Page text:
Like when he was building our house in Karachi. He had his own team of workers, fiercely devoted to him, who had served him over many years and went to work for him from job to job wherever he commanded. I had a chat once with the head carpenter. He told me he had actually stopped doing building work and had started his own small business in the town of Haripur, about a hundred miles north of Islamabad. However, one day he said, he received a message from Mansoor sb. asking him to join him for an urgent business. He packed up his business, he said, and started the long journey to Karachi to join his ex-boss. This is charisma.
And now a little drama, in which I too played a bit part. The year was 2010. The company I was working for, part of a Switzerland based group, was upgrading the Karachi plant involving construction of new buildings. It was a fairly large sized project and the project incharge was Jesus Ruiz, a Swiss guy. Bids were invited and Mansoor was also asked to participate as our Director Operations who was the local supervisor of the project knew him and about the high quality of his work. When the bids were opened however, Mansoor’s bid was higher than others. After technical evaluation, Jesus Ruiz decided that as we were confident about Mansoor’s quality of work while the other bidders were untested, we shall accept Mansoor’s bid if he agreed to revise his bid and bring it down to an acceptable level. We knew that this should not be too difficult as first bids are usually flexible and can be negotiated down.
On the appointed day, Mansoor arrived to present his revised bid to the three member committee, Ruiz, the Director Operations and myself. He began by saying that he was up until 3.00 am in the morning reviewing his figures. He then said something totally unexpected. He said that despite his best efforts he could not find any way to reduce his bid even by a single rupee. He added that if there had been a possibility of reducing the figures, he would have done so when he had submitted his original bid. He then said that he knew very well that with his present bid there was no way he could win the tender but that he was resigned to this. With these words, he got up and left the room. He left behind him three people looking at each other, finding it hard to believe what they had just heard.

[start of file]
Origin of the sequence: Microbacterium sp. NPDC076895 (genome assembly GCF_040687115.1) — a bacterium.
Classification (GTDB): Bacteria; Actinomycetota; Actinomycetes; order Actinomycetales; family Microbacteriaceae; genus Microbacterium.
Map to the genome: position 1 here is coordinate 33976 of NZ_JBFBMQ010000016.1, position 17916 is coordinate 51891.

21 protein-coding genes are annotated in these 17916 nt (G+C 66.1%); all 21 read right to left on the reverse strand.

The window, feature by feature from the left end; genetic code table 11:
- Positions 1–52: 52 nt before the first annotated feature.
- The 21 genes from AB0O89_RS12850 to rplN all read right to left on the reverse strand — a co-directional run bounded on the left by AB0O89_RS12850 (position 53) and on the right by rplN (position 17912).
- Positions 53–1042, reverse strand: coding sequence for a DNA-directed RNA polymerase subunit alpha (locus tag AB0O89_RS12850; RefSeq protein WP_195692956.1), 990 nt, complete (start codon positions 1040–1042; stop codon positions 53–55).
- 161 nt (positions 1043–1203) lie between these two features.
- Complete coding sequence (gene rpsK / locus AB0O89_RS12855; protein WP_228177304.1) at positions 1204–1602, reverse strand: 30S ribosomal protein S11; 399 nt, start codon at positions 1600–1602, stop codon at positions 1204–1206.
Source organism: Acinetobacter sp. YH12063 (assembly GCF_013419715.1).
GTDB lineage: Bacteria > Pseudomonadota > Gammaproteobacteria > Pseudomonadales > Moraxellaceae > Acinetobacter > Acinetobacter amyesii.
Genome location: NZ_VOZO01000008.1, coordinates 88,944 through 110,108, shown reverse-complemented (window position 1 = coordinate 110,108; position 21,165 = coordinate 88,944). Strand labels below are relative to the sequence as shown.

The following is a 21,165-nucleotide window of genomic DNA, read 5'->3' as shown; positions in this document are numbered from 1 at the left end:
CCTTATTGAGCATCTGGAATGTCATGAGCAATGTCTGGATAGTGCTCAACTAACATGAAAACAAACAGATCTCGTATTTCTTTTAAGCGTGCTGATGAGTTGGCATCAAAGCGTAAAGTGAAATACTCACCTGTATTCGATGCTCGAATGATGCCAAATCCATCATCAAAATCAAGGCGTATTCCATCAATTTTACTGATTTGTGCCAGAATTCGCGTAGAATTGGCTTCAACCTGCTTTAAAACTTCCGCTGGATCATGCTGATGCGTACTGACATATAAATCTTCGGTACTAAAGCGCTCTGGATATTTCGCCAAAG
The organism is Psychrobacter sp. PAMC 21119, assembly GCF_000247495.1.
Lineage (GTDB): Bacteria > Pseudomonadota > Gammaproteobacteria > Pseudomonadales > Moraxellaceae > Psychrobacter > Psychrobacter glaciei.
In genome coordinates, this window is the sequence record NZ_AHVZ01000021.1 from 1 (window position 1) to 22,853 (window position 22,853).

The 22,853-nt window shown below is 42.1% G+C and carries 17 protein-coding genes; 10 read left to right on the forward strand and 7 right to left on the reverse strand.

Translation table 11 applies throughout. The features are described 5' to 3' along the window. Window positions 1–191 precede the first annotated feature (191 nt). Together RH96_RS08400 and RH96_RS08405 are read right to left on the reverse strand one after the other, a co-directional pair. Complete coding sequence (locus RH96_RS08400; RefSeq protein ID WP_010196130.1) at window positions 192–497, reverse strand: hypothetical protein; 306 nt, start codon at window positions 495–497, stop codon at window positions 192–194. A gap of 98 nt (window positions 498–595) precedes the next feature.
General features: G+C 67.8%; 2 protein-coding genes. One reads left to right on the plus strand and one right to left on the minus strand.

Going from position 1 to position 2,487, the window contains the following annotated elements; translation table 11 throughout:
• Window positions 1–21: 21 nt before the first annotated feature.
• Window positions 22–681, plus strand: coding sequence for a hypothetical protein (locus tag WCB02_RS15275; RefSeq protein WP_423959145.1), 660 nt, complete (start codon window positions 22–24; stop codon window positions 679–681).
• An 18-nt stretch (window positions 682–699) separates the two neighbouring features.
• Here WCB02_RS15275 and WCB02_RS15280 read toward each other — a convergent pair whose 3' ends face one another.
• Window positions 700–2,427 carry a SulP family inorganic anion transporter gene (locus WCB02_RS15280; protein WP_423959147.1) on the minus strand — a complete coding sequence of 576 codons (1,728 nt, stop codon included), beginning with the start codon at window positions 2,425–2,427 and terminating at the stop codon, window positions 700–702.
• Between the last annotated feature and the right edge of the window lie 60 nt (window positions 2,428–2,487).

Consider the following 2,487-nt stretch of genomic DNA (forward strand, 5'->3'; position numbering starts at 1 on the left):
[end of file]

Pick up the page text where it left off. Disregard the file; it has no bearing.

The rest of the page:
When you think about it, most of us are like little pygmies sloshing about in the sea of hypocrisy and double talk. We talk of high principles but given the slightest of temptations, we stumble and we crumble. There are a few people however, just a handful may be, who are strong and have the courage to stand by their principles. They also have their needs, their dreams and their must-have lists. But when push comes to shove, they never compromise. Compared to us pygmies, they stand tall.
Mansoor was just such a person, he was definitely such a person. He stands tall. He stands tall in this world and the next.
Allah se dua hai ke unko Jannat al Firdous mein jagah atta farmaiy aur unki maghfirat karey. Aameen.